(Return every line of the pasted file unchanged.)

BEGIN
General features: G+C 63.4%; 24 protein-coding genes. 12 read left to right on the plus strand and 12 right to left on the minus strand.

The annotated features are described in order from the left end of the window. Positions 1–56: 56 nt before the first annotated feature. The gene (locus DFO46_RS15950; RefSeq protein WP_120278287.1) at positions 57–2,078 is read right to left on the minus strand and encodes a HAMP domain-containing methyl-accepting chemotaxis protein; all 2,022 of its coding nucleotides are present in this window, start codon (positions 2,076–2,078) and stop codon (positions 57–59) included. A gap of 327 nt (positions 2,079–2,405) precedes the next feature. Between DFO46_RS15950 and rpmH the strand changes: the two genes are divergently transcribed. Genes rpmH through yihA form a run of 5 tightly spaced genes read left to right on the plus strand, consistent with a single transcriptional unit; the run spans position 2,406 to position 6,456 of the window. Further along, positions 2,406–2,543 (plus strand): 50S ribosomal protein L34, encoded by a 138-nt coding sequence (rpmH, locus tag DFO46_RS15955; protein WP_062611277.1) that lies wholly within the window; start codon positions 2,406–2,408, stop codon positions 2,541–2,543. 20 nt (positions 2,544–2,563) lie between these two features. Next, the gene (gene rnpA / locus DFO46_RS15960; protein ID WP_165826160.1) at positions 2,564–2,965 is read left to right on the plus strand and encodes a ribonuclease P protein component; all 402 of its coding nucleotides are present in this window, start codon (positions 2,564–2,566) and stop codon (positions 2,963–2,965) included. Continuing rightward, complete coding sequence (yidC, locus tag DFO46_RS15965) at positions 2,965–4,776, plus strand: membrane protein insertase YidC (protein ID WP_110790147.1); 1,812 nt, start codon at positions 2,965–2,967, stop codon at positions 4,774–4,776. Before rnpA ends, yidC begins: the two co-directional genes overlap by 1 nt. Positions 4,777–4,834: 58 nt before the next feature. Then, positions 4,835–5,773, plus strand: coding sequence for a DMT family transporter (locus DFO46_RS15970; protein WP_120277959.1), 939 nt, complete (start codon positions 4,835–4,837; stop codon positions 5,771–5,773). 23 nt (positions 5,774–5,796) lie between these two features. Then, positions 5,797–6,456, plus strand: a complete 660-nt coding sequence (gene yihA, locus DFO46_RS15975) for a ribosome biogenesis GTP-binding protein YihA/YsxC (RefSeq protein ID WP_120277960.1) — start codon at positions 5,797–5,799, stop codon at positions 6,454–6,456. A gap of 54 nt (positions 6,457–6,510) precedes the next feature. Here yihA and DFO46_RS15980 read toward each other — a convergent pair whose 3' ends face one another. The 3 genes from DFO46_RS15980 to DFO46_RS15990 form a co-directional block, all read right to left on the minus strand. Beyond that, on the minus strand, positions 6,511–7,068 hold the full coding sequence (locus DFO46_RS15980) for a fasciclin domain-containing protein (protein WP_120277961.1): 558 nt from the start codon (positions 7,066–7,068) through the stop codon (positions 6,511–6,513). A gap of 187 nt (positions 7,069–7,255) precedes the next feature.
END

General features: G+C 63.4%; 24 protein-coding genes. 12 read left to right on the plus strand and 12 right to left on the minus strand.

The annotated features are described in order from the left end of the window. Positions 1–56: 56 nt before the first annotated feature. The gene (locus DFO46_RS15950; RefSeq protein WP_120278287.1) at positions 57–2,078 is read right to left on the minus strand and encodes a HAMP domain-containing methyl-accepting chemotaxis protein; all 2,022 of its coding nucleotides are present in this window, start codon (positions 2,076–2,078) and stop codon (positions 57–59) included. A gap of 327 nt (positions 2,079–2,405) precedes the next feature. Between DFO46_RS15950 and rpmH the strand changes: the two genes are divergently transcribed. Genes rpmH through yihA form a run of 5 tightly spaced genes read left to right on the plus strand, consistent with a single transcriptional unit; the run spans position 2,406 to position 6,456 of the window. Further along, positions 2,406–2,543 (plus strand): 50S ribosomal protein L34, encoded by a 138-nt coding sequence (rpmH, locus tag DFO46_RS15955; protein WP_062611277.1) that lies wholly within the window; start codon positions 2,406–2,408, stop codon positions 2,541–2,543. 20 nt (positions 2,544–2,563) lie between these two features. Next, the gene (gene rnpA / locus DFO46_RS15960; protein ID WP_165826160.1) at positions 2,564–2,965 is read left to right on the plus strand and encodes a ribonuclease P protein component; all 402 of its coding nucleotides are present in this window, start codon (positions 2,564–2,566) and stop codon (positions 2,963–2,965) included. Continuing rightward, complete coding sequence (yidC, locus tag DFO46_RS15965) at positions 2,965–4,776, plus strand: membrane protein insertase YidC (protein ID WP_110790147.1); 1,812 nt, start codon at positions 2,965–2,967, stop codon at positions 4,774–4,776. Before rnpA ends, yidC begins: the two co-directional genes overlap by 1 nt. Positions 4,777–4,834: 58 nt before the next feature. Then, positions 4,835–5,773, plus strand: coding sequence for a DMT family transporter (locus DFO46_RS15970; protein WP_120277959.1), 939 nt, complete (start codon positions 4,835–4,837; stop codon positions 5,771–5,773). 23 nt (positions 5,774–5,796) lie between these two features. Then, positions 5,797–6,456, plus strand: a complete 660-nt coding sequence (gene yihA, locus DFO46_RS15975) for a ribosome biogenesis GTP-binding protein YihA/YsxC (RefSeq protein ID WP_120277960.1) — start codon at positions 5,797–5,799, stop codon at positions 6,454–6,456. A gap of 54 nt (positions 6,457–6,510) precedes the next feature. Here yihA and DFO46_RS15980 read toward each other — a convergent pair whose 3' ends face one another. The 3 genes from DFO46_RS15980 to DFO46_RS15990 form a co-directional block, all read right to left on the minus strand. Beyond that, on the minus strand, positions 6,511–7,068 hold the full coding sequence (locus DFO46_RS15980) for a fasciclin domain-containing protein (protein WP_120277961.1): 558 nt from the start codon (positions 7,066–7,068) through the stop codon (positions 6,511–6,513). A gap of 187 nt (positions 7,069–7,255) precedes the next feature.